Non-stoichiometric compounds are chemical compounds with an elemental composition that cannot be represented by usual integral numbers. They are almost always inorganic compounds and almost invariably solids. In such materials some small percentage of atoms are missing or too many atoms are packed into an otherwise perfect lattice work. They exhibit special electrical or chemical properties because of these flaws or defects. For example, when atoms are missing, the other atoms can move through the solid more rapidly. Non-stoichiometry is represented by many metal oxides and sulfides. For example, stoichiometric iron(II) oxide, which is rare, has the formula FeO, whereas the more common nonstoichiometric material has the formula Fe0.95O. Nonstoichiometric compounds are homogenous, they are not mixtures. Batteries often rely on materials that can exist in a range of non-stoichiometric states. Other non-stoichiometric compounds have applications in ceramics and as superconductors.
Since solids are overall electrically neutral, the defect in an ionic compound is compensated by a change in the charge of other atoms in the solid, either by changing their oxidation state, or by replacing them with atoms of different elements with a different charge.
For example, although wüstite (ferrous oxide) has an ideal (stoichiometric) formula FeO, the actual stoichiometry is closer to Fe0.95O. The non-stoichiometry reflect the ease of oxidation of Fe2+ to Fe3+ effectively replacing a small portion of Fe2+ with two thirds their number of Fe3+. Thus for every three "missing" Fe2+ ions, the crystal contains two Fe3+ ions to balance the charge. The composition of a non-stoichiometric compound usually varies in a continuous manner over a narrow range. Thus, the formula for wüstite is written as Fe1-xO, where x is a small number (0.05 in the previous example) representing the deviation from the "ideal" formula. Nonstoichiometry is especially important in solid, three-dimensional polymers that can tolerate mistakes. To some extent, entropy drives all solids to be non-stoichiometric. But for practical purposes, the term describes materials where the non-stoichiometry is measurable, usually at least 1% of the ideal composition.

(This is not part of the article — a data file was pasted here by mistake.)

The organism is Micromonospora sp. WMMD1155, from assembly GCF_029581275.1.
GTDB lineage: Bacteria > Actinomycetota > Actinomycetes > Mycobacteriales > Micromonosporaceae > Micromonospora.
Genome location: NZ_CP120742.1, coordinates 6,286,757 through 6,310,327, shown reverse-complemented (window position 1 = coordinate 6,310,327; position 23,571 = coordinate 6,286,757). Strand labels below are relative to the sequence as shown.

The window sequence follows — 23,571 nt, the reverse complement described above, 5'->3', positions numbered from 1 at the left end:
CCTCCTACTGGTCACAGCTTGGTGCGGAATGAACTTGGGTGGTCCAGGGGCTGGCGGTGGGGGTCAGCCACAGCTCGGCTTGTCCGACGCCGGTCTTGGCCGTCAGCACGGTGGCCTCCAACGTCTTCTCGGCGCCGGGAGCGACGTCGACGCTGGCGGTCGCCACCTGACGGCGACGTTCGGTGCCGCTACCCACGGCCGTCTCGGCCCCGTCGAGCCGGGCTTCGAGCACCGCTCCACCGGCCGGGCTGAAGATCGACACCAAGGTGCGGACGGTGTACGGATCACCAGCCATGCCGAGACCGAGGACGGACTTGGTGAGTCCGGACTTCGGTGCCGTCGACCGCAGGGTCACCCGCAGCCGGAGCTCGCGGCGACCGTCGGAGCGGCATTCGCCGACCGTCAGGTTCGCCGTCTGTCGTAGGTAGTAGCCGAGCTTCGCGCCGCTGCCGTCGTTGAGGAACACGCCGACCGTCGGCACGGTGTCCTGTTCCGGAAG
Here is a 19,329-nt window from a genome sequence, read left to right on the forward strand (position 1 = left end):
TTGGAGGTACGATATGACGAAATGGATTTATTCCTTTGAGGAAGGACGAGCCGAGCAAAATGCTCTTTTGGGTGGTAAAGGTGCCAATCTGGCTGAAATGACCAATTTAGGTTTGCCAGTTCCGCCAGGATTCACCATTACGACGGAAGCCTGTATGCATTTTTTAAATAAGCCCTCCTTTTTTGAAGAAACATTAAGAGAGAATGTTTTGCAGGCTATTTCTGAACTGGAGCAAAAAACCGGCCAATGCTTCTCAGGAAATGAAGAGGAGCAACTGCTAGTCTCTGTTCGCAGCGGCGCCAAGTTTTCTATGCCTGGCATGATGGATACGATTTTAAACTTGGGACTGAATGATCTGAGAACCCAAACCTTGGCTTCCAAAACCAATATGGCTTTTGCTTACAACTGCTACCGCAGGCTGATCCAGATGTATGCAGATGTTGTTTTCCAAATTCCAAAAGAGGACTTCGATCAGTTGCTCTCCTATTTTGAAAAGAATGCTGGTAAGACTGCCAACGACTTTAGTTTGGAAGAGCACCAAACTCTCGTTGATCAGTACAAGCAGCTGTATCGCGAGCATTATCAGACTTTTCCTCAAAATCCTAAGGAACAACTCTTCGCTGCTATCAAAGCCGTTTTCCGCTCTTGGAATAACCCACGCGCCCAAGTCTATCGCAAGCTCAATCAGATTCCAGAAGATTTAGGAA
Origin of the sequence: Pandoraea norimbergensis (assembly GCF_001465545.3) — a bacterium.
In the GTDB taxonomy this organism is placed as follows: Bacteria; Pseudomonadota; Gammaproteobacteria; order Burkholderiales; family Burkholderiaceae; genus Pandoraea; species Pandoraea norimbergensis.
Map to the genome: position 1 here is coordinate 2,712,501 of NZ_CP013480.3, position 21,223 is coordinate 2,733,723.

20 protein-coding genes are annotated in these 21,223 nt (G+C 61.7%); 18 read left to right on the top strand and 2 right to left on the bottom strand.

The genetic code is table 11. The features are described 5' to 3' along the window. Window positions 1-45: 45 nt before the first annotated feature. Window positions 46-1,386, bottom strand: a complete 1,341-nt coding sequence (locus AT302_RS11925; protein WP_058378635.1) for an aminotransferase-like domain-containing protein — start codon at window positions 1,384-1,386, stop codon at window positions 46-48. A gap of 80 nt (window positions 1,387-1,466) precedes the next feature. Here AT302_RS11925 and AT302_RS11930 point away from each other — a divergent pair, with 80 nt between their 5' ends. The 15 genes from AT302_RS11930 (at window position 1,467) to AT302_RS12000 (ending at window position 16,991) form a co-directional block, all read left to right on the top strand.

It is sometimes difficult to determine if a material is non-stoichiometric or if the formula is best represented by large numbers. The oxides of tungsten illustrate this situation. Starting from the idealized material tungsten trioxide, one can generate a series of related materials that are slightly deficient in oxygen. These oxygen-deficient species can be described as WO3-x but in fact they are stoichiometric species with large unit cells with the formulas WnO(3n-2) where n = 20, 24, 25, 40. Thus, the last species can be described with the stoichiometric formula W40O118, whereas the non-stoichiometric description WO2.95 implies a more random distribution of oxide vacancies.